Urban Ladder’s Rajiv says that extra care should be taken in transferring material from the supplier to warehouse without anything being broken. “Supply should be planned well so we can deliver fast after quality checks. There should be full trucks, so nothing is broken,” he adds.
Spread it out
Furniture manufacturing is concentrated in belts, which makes delivery longer and costly. “They need more manufacturing centres. Dispatches should happen in smaller radius like 200km,” says Alvarez and Marsal’s Manish.
Pepperfry seems to have got it right. The points of origin for the company’s furniture shipments are Delhi, Mumbai, Jodhpur, Jaipur, Bengaluru, Nagpur etc. They have 17 distribution centres across the country. Ashish says, “From the distribution centres to the doorstep of the end consumers we have our own network of more than 400 trucks covering 500+ cities.”
Based on geo location, Mebelkart finds out the city the customer belongs to, and shows relevant products from nearby factories, so as to ship faster at cheaper costs and with lesser chances of damage. But horizontal players just build the catalogue, tie up with suppliers, and leave the logistics companies to manage the rest. Since few logistics companies know how to manage it, their returns and damages have been much higher than that of verticals, according to Manish. “Since the return logistics is a nightmare, many sellers give discounts up to 50 percent, so as to cancel the return request. Many users misuse this,” he says.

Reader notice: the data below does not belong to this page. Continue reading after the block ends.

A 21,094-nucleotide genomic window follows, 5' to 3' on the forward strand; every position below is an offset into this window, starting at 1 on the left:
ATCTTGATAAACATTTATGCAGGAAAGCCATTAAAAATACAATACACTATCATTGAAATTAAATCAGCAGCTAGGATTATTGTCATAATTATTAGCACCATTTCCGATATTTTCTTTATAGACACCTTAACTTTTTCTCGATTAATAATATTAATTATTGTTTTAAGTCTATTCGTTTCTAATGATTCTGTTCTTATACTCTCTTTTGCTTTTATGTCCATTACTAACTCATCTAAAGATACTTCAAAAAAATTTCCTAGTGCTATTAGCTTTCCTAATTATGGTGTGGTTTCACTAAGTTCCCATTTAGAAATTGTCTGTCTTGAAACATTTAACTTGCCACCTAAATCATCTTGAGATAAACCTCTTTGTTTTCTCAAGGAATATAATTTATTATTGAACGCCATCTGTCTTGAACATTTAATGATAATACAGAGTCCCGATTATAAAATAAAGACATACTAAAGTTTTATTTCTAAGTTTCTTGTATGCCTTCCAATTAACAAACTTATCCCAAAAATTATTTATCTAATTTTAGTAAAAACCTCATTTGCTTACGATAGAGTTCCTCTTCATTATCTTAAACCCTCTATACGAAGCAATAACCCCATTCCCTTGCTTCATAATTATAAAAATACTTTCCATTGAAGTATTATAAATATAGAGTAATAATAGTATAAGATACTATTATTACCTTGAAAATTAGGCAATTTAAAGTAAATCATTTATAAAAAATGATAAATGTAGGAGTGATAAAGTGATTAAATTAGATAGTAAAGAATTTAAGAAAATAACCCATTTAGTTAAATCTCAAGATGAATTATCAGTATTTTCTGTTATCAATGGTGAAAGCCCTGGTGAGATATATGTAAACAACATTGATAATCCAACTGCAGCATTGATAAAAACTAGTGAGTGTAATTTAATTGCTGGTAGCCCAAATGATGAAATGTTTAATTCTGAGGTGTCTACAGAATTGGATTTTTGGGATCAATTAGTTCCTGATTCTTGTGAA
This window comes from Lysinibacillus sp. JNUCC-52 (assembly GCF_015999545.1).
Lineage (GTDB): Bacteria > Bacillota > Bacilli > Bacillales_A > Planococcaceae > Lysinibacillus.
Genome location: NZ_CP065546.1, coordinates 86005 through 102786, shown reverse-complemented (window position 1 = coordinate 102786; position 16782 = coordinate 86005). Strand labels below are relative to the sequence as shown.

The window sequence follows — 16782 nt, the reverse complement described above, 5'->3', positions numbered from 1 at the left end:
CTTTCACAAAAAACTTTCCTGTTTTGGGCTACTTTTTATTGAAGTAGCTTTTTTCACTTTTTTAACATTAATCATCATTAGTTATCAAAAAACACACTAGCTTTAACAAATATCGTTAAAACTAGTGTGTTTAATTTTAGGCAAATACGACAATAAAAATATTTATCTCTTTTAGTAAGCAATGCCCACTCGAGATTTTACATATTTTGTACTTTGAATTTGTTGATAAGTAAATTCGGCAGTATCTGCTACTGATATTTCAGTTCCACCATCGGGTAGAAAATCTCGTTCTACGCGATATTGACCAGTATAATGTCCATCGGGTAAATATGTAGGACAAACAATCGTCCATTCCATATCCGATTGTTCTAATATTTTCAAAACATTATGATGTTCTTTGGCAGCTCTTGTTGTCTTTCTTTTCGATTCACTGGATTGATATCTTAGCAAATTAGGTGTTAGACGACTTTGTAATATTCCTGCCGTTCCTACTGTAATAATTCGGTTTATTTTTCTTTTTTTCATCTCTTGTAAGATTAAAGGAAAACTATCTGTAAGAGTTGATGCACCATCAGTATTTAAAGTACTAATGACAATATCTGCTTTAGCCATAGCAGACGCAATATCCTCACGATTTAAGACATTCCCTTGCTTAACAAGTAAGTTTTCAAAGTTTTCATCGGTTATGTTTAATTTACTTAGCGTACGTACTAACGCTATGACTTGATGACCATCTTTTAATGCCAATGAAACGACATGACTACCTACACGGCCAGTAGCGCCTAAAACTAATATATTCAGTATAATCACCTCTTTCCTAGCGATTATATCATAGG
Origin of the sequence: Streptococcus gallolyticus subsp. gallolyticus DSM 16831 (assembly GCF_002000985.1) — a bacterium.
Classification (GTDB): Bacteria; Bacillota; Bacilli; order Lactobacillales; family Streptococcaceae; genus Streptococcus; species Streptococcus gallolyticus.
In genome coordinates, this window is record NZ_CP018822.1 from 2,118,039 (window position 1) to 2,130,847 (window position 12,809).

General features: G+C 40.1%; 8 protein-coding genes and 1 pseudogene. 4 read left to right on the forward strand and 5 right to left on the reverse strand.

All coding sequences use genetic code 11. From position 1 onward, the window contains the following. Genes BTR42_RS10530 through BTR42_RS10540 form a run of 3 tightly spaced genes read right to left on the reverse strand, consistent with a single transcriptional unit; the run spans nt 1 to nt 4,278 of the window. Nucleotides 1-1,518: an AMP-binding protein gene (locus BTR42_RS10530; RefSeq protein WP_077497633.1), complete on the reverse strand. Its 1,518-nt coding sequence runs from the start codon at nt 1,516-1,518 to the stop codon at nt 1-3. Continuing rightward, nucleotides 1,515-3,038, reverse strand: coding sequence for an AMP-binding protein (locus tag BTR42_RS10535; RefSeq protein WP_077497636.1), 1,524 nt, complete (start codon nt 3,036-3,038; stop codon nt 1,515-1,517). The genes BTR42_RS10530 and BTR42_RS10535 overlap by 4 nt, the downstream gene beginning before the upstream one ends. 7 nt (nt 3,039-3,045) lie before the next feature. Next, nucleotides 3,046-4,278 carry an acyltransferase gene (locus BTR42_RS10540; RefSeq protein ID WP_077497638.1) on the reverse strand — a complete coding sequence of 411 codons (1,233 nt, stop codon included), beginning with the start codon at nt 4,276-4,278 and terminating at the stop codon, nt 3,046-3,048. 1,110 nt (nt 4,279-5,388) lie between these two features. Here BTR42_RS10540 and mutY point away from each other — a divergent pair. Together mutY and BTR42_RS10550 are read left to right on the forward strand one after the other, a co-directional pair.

Industry experts believe that the next four years will see the sector exploding. A happier customer demands better designs and improved customer service. According to Rajiv, technology’s interplay will take interior design to a larger population, and there will more content and discussions on it.
Virtual reality, augmented reality, and hybrid models are expected to come up, with technology penetration. Urban Ladder’s Rajiv adds, “Tech-driven companies will automate customer requests, manufacturing, and backend supply chain, as there will be lot of tech in thinking and effort like global players. Visualisations and 3D will become mature; customers will be able to see on their tablet how their different pieces can come together.”
Since the market is huge and under-penetrated, there is space for multiple players – competition is with the unorganised sector. Horizontal players coming in is good for the industry, notes Arnab of Homefuly. “Verticals give niche solutions, but horizontals educate the consumer space. This will help the industry grow,” he adds.
With more players, comes more range. As products and services become a package, it looks like the Indian customer is looking at a bright phase for her furniture needs.